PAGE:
After a Dozen Lawsuits, Apple Breaks Its Silence on Privacy Problems

The iPhone maker tracks users even after promising not to, researchers say. Its statement in response to lawsuits seems to include glaring contradictions.

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An Apple store.
Photo: ymgerman (Shutterstock)

In November, Gizmodo exclusively reported that Apple harvests data about its users even after they flip the switch on an iPhone privacy setting that promises to “disable the sharing of device analytics altogether.” Since then, consumers across the country have filed at least 12 different class-action lawsuits about the problem. Apple ignored dozens of questions from Gizmodo and other reporters, until now. In an article in The Hollywood Reporter, Apple finally broke its silence—with a statement that seems to include glaring contradictions.

“Identifiable information is never shared with third parties and is not used to track users across apps and websites,” Apple said, according to The Hollywood Reporter. “All data used for advertising purposes is disassociated from personal identifiers, and Apple Advertising operates on the basis of de-identified data.” Apple did not respond to yet another request for comment from Gizmodo.


Tests conducted by researchers at Mysk, an app development company, suggest that almost every fact in that statement is inaccurate.

“Apple’s statement is too short and generic to clearly and accurately address our findings,” said Tommy Mysk, one of the researchers who uncovered the problem.


Open up your iPhone’s settings, tap “Privacy & Security,” and scroll down to “Analytics & Improvements.” There you’ll find a setting label “Share iPhone Analytics.” Toggle it on and off all you want. Tests from Mysk found that Apple collects device analytics data, no matter how you adjust the control.

Mysk’s tests showed Apple harvesting information in real time about almost everything you do on certain Apple apps, including what you click on, search for, and which ads you see. That data is sent along with a unique ID number called the Device Services Identifier, or DSID, which is directly tied to your iCloud account, linked to you name, phone number, and email in Apple’s systems, according to Mysk.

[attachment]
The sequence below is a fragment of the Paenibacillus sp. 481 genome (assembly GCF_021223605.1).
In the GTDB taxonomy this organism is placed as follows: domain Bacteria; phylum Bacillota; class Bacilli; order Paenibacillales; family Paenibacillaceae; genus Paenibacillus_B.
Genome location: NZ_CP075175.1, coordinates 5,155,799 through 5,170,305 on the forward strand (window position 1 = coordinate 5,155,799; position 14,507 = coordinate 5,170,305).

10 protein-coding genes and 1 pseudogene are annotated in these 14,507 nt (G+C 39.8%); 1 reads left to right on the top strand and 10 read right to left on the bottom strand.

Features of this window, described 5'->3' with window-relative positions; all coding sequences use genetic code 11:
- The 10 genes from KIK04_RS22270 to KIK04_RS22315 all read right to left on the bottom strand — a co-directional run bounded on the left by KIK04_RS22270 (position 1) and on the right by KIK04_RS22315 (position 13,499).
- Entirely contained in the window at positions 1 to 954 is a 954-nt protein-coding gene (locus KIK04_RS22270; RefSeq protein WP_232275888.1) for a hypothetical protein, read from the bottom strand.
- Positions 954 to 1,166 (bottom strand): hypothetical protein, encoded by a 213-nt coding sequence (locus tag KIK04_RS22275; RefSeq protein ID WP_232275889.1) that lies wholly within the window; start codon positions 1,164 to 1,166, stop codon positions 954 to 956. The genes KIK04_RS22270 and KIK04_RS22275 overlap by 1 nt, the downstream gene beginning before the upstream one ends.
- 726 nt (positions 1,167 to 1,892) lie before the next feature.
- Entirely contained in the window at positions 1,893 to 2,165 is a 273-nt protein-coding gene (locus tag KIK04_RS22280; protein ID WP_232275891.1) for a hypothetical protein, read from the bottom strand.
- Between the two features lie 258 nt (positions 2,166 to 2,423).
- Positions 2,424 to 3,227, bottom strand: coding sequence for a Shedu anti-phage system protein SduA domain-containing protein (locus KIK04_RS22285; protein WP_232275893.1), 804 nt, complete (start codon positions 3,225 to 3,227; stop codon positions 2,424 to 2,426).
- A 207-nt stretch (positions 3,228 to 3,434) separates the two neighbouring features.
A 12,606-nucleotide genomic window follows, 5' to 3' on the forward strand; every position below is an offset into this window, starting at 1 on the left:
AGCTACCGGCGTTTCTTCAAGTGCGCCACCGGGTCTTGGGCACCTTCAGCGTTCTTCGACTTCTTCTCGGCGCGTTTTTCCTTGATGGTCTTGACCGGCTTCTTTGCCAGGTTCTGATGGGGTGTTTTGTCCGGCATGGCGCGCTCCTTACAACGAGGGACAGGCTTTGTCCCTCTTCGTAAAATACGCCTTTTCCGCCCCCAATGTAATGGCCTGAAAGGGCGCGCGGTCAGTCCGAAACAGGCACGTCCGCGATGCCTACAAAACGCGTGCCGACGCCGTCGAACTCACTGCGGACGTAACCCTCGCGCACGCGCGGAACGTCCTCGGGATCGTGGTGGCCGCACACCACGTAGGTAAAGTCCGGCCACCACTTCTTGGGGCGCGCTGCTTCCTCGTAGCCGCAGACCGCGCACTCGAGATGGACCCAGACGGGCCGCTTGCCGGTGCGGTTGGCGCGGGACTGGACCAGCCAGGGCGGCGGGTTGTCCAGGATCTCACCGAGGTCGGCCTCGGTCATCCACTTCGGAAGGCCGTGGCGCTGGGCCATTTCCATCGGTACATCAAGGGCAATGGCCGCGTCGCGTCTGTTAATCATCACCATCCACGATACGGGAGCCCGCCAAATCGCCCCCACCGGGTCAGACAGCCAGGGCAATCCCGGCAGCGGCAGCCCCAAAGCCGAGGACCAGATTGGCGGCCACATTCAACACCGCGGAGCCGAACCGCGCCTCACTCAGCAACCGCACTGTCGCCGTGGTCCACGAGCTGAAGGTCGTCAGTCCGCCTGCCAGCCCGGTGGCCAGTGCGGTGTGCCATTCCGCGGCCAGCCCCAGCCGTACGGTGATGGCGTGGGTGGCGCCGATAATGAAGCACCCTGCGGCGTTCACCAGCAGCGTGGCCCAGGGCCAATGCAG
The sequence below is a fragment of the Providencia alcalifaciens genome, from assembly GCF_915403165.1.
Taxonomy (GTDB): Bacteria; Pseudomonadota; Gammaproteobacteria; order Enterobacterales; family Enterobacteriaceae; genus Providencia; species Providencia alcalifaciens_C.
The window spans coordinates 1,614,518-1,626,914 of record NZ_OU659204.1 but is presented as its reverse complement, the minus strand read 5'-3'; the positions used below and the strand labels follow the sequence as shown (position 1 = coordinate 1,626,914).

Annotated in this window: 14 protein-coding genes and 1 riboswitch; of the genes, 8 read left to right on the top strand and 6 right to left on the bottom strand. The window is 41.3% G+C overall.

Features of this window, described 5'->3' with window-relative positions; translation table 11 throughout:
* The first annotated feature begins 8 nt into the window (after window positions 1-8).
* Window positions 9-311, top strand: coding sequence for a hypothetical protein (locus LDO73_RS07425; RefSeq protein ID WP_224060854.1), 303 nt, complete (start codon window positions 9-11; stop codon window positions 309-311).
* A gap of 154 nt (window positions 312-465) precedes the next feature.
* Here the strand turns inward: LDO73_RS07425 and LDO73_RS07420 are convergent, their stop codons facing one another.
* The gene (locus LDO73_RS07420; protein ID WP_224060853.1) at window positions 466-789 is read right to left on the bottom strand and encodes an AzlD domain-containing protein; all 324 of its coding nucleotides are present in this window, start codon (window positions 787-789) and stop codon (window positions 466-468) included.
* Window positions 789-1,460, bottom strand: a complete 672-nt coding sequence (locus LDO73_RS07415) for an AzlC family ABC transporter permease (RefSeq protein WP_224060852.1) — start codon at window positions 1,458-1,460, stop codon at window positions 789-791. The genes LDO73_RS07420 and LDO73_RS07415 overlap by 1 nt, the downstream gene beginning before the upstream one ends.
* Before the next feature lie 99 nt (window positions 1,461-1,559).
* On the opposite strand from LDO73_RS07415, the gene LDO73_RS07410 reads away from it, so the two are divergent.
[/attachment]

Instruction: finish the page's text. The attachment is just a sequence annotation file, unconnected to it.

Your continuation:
“As long as the data contains the DSID, it should be considered identifiable, as it is linked to the user’s identity,” Mysk said.

Apple’s privacy spokesperson Shane Bauer gave the same statement to Wired for an article in mid-January about all of the different ways the company tracks it users. But in the Hollywood Reporter, Apple’s comments appear in direct relation to the privacy problems reported by Gizmodo.


Apple’s statement also mirrors apparent inaccuracies in its privacy policies, where the company writes that “none of the collected information identifies you personally.”

What’s more, Apple tracks users using similar data across numerous apps, along with the DSID in many cases, including the App Store, Apple Music, Apple TV, Books, and Stocks, the tests say. “This means that Apple can track users across its apps,” Mysk said, even if Apple isn’t using the data track users across apps made by other companies or developers.


The tests show that analytics data and advertising data are sent to the same server, It’s possible that behind the scenes, that data is processed to remove the DSID, and there could be a firewall between the analytics data Apple collects and the databases that link your DSID to your name and contact information. We don’t know because Apple hasn’t said anything about it. Unique identifiers can be better at identifying you than your actual name, that’s part of the reason tech companies use them in the first place.

Gizmodo asked Apple to explain the discrepancies between its comments to the Hollywood Reporter and Mysk’s test results. The company did not immediately respond. This marks the eighth time Gizmodo asked Apple to explain its analytics privacy problems. So far, we haven’t heard anything back.


The comments raise more questions than they answer, and they ignore the biggest problem surrounding Apple’s analytics data collection, the issue at the heart of the 12 different lawsuits the company is dealing with.